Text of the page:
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FAQs

1

Are the springs metates appropriate for vibration insulation?
 

The metal springs are not sensitive to large temperature differences and are resistant to most organic substances.
For vibration isolation of machines, preferably using metal springs made ​​of steel. In the steel springs there is no difference between static and dynamic rigidity. When using metal springs, arebe obtained vertical natural frequencies of 1.5 to 8 Hz.

Steel springs are capable of storing large strain energies with significant amplitudes of flexion. Its elastic characteristics do not vary with time.
The compression coil spring metal spring is generally used for vibration isolation of machines due to its characteristics of large linear deformation (deformation under load curve) and the wide range of stiffness levels available.

2

Are the elastomers the solution of isolation and vibration damping?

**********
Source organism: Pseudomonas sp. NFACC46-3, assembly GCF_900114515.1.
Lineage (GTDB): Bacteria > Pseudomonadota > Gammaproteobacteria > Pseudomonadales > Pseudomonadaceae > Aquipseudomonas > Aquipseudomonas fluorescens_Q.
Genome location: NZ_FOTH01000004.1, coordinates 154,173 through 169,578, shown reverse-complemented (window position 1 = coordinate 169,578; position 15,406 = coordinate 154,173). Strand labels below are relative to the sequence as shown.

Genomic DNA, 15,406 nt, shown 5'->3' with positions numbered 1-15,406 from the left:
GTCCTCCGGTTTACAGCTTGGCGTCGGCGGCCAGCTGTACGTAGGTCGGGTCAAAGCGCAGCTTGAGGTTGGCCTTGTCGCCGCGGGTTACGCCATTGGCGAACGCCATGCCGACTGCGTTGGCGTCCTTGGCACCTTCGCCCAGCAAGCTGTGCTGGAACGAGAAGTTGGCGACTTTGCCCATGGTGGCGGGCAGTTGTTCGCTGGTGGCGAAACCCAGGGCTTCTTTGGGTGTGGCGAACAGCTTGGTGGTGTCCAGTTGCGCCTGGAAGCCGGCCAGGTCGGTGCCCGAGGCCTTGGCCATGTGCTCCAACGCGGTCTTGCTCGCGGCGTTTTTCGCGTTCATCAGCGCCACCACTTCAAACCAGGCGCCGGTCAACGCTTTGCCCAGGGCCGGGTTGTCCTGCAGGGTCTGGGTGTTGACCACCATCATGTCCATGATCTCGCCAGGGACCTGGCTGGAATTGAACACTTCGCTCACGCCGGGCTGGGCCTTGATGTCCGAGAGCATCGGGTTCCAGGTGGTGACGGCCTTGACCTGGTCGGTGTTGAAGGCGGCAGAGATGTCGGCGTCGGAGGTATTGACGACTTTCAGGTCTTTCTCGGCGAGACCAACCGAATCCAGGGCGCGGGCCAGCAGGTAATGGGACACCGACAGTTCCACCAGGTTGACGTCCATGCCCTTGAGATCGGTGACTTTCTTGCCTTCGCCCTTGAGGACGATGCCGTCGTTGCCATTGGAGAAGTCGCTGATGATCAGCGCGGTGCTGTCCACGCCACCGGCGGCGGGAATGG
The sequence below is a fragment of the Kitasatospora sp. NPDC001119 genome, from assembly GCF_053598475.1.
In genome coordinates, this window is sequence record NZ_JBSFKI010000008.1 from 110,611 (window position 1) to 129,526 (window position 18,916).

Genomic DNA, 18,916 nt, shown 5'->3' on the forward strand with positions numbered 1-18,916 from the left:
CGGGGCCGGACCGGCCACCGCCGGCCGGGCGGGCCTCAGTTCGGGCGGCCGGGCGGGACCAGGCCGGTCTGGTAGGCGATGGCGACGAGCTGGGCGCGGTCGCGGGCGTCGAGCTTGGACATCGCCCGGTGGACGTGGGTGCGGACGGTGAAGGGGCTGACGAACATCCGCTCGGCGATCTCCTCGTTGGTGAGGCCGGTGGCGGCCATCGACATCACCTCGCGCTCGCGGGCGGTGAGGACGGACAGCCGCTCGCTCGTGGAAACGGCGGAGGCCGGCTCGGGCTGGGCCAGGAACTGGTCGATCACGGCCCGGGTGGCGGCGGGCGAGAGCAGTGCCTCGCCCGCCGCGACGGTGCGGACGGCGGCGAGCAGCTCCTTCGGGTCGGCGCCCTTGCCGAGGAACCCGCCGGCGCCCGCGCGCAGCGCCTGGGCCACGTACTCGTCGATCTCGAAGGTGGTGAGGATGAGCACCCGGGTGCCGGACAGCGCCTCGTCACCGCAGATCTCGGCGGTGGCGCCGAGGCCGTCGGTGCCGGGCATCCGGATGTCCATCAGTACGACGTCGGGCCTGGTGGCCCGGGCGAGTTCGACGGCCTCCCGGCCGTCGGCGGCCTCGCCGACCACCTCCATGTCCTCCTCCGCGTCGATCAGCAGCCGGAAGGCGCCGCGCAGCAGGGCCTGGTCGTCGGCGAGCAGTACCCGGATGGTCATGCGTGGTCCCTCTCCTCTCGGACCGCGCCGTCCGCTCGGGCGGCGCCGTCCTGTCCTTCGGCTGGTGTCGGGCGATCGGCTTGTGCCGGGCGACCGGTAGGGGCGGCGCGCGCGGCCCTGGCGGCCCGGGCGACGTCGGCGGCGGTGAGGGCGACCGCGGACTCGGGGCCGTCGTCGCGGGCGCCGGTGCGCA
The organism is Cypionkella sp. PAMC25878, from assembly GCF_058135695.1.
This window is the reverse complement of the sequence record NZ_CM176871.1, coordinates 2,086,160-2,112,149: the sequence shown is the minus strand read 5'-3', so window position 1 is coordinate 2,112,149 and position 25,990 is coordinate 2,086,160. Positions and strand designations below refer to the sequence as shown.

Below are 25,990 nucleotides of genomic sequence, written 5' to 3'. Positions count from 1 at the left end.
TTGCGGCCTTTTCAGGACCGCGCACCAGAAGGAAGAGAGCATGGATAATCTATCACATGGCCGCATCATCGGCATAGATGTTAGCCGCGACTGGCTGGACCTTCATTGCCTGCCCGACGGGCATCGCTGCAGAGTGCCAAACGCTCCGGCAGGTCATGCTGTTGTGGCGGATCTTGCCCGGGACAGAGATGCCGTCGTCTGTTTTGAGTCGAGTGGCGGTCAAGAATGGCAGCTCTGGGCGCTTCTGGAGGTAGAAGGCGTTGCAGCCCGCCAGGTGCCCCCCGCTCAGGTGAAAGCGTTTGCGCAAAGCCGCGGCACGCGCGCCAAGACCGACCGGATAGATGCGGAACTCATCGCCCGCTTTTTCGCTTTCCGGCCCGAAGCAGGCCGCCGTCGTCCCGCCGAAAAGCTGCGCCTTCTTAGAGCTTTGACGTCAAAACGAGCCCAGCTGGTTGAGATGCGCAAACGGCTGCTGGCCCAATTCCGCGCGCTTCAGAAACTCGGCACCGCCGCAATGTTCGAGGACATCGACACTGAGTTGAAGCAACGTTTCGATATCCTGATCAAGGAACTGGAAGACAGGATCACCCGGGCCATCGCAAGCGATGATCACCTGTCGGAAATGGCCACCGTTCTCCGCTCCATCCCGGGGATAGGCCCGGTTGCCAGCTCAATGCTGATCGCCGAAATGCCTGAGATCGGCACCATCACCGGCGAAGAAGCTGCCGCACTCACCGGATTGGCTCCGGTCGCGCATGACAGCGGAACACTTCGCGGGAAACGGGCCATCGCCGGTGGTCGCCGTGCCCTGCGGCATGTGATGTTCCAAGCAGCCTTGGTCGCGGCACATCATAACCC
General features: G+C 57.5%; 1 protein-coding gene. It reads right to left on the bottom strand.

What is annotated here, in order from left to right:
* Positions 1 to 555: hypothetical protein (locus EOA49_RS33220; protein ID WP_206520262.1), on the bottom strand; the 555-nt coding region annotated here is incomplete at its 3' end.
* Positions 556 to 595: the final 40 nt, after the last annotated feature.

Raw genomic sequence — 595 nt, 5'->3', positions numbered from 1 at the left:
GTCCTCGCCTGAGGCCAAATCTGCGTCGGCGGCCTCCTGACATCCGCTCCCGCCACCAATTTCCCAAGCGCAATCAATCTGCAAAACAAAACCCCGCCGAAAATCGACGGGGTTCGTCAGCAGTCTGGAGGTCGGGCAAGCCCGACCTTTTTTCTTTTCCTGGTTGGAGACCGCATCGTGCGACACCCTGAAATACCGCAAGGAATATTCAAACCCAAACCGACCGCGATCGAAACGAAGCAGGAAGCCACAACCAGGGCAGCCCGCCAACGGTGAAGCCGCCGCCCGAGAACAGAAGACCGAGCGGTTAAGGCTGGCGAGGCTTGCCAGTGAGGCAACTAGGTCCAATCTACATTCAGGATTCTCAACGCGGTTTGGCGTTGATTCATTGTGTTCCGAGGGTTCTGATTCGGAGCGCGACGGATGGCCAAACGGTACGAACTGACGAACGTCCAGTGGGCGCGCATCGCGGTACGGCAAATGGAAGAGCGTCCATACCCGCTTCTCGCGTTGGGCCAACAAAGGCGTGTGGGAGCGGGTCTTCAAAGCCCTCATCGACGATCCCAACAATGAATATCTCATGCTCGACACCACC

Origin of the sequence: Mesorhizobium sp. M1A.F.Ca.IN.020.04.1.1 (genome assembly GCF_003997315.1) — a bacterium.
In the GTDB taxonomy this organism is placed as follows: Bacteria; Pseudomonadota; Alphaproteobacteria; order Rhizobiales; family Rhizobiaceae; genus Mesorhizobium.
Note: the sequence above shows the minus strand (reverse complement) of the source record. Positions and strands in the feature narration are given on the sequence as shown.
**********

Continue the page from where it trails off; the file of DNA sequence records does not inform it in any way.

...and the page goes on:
For the elastic deformation and small Young's modulus, the elastomers are suitable materials for springs. Compared with metal springs have a higher damping.
Characteristics such as stiffness and damping depend on the selection of basic material and components of the mixture of materials and the shape of the dock. They are also affected by environmental conditions such as temperature. The long-term aging is largely dependent on the composition of the material.
In the elastomeric springs are usually different static stiffness and dynamic stiffness, with a higher dynamic than static. Should only be calculated natural frequencies of the system isolated from the dynamic stiffness.

When we use elastomeric springs, can be obtained vertical natural frequencies of 6 Hz to 20 Hz.
In general, the curve of deflection under load of the spring is not linear, but in practice can be linearized to the service load.
For large compression loads and distributed, are commonly used elastomeric spring-shaped plates or screens. Normally, for these applications, the vertical natural frequencies are greater than 12 Hz

3

How wil the process of calculating and determining in a solution for vibration isolation?